I don't think doctors always do have our long term interests at heart or always weigh up the benefits to us. I believe some are very influenced by their budgets and effective marketing of products by big pharma sales reps. They don't have time to explore the possible nutritional aspects of our diet or encourage us to use exercise as a way of keeping RD in check. I do think there is probably an awful lot we can each do to help ourselves as well as or apart from taking the drugs we are offered. I do believe self management is key and that we shouldn't just accept that doctors know best. I certainly haven't avoided google and have learnt the hard way that I should read up about the drugs I'm being prescribed.

    However I think pragmatism is important where drugs are concerned and as Nomoreheels once wisely pointed out, these drugs can prove to be a precious antidote for some although for me it's been fifty fifty between antidote and poison.

  • I agree Twitchytoes. If the drugs work for you and you are coping well with them then stick with them but in my experience I think we should try to help ourselves as much as possible and learn what we can about our conditions.

    I was intially sent to Rheumy by my GP as she thought I had fybromyalgia as bloods kept coming back normal RA. Already disabled with knee OA, my hands and feet started to swell and were painful and stiff and my flu like symptoms increasing. I was diagnosed in March 2014 with OA, sero neg RA and fybromyalgia and my first rheumy appointment was very confusing. After ultra sound on my hands and heels (which also showed ruptured achilles), I asked if I did have fybromyalgia and the consultant just said "Thats the least of your worries". I was given sulfasalazine told to have a blood test every 2 weeks and leaflet on this but had no explanation, other info or advise given me and I was so shocked and confused by the tests and her reply that I felt overwhelmed and didnt get to ask anything I should have. Since then I have tried and failed Sulfasalazine, MTX and at my last rheumy appointment have been given Hydro which I am still considering if I should take. Sure I get given a leaflet with the presciption telling me about side effects, but when I questioned if I decided not to take these strong drugs what would happen I was just told "thats up to you" I get the impression you either take the drugs or you are on your own. I have also looked up as much as possible and grabbed leaflets where I can but only because I have not been told enough by the rheumy dept about what these conditions mean to my future or what my options are. When I do question anything I am made to feel like my question is dismissed and dont get answered. Last week I asked if there is a link with hypothyroidism and fybromyalgia as I have read a book about this and the natural ways to help living with this condition and other inflammatory diseases. It was just to see if what I had read was the answer to helping me or even ever considered by consultants. The consultant checked my glands said that they were a little swollen but my last blood test didnt show anything wrong with thyroid (my last blood test was for inflammation not for thryoid!) my question was brushed over and a prescription for hydro given "see you in 12 weeks". Sorry for going on but I do feel I am not being listened to. I think also because I am overweight (despite eating healthily) they see fat before they see a person with feelings, pain,fatigue, brain fog,etc, etc. I will see my GP again next week to see what she thinks.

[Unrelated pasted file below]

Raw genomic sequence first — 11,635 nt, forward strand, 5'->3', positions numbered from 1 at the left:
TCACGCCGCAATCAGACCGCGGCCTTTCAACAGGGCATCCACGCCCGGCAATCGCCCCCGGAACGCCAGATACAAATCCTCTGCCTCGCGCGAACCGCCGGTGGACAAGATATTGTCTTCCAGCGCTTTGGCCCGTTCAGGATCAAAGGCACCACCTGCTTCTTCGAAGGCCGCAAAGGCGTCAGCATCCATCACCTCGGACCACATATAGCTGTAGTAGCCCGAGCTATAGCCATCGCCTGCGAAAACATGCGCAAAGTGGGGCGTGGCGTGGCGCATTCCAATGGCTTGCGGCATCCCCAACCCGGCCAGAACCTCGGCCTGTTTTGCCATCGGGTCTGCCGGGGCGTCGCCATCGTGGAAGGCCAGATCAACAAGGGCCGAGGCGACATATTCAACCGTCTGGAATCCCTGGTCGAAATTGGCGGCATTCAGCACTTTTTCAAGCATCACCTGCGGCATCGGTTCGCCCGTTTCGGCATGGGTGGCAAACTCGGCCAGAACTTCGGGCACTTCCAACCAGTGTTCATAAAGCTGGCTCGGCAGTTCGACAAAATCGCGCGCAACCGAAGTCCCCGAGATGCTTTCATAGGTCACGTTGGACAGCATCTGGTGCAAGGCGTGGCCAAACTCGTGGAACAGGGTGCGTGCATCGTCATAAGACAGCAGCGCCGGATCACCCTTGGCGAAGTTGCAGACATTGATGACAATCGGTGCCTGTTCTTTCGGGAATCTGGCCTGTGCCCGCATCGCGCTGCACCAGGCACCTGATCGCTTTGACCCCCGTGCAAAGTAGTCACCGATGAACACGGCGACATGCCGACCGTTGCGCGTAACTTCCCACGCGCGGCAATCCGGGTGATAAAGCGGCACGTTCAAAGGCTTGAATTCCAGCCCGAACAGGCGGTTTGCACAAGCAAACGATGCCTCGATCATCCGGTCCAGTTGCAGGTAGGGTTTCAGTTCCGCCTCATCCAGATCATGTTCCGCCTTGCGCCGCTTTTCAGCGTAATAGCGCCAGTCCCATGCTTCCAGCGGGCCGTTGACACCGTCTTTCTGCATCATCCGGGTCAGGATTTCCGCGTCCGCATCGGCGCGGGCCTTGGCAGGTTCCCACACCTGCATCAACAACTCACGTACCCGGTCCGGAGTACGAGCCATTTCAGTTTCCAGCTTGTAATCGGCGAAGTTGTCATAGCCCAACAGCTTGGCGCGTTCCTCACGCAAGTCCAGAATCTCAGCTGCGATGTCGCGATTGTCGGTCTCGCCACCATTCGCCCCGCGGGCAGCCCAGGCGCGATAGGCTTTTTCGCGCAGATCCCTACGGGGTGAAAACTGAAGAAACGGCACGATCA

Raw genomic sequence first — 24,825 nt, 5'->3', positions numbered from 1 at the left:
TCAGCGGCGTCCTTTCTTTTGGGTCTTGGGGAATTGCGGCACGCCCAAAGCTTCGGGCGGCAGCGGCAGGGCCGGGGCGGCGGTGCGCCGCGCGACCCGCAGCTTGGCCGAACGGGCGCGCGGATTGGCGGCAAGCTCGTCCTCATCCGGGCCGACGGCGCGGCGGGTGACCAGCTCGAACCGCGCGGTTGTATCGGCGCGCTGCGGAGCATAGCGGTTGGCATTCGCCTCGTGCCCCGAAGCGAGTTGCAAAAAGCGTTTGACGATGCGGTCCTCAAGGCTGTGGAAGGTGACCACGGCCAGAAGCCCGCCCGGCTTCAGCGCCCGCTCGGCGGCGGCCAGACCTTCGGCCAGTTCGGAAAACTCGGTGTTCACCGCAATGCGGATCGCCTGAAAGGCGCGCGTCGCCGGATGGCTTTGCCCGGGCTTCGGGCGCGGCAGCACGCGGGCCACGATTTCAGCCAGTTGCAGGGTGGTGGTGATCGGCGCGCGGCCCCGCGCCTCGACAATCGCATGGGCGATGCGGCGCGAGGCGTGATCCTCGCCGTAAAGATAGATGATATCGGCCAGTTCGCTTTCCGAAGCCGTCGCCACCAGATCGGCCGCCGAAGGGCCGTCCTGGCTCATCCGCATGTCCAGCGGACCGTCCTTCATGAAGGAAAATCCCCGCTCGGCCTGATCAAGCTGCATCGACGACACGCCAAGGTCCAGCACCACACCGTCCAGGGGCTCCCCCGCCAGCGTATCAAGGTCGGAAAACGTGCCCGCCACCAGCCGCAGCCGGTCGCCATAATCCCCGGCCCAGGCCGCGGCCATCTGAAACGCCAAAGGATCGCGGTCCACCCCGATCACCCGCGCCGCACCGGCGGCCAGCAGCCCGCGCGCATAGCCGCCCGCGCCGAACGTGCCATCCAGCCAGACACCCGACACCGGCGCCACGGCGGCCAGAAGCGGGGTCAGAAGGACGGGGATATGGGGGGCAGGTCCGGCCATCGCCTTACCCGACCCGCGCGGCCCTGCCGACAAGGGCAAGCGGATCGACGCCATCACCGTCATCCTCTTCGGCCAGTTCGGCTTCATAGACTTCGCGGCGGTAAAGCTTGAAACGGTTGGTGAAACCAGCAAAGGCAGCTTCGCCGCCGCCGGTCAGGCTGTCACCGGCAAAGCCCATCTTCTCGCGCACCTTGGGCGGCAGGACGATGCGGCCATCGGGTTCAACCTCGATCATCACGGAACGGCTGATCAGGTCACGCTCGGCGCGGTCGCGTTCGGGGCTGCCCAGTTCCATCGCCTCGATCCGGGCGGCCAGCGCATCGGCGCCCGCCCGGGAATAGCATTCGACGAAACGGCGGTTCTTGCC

Gentle hugs


  • Really well said Twitchy, I'm in 100% agreement with you in that I don't think doctors always have our best interests at heart, I've had a problem recently with my ears and even though I've been referred to a ENT they just seem keen to keep chucking pills at me..one particular drug I was described has an interaction with another drug I'm taking but they didn't tell me this it was only after googling and reading the instruction leaflet I found this out. I agree with you also that it is a case of self management especially with a chronic health condition, I know I shouldn't google symptoms but done with some intelligence....mmm I say some haha...it is of great benefit.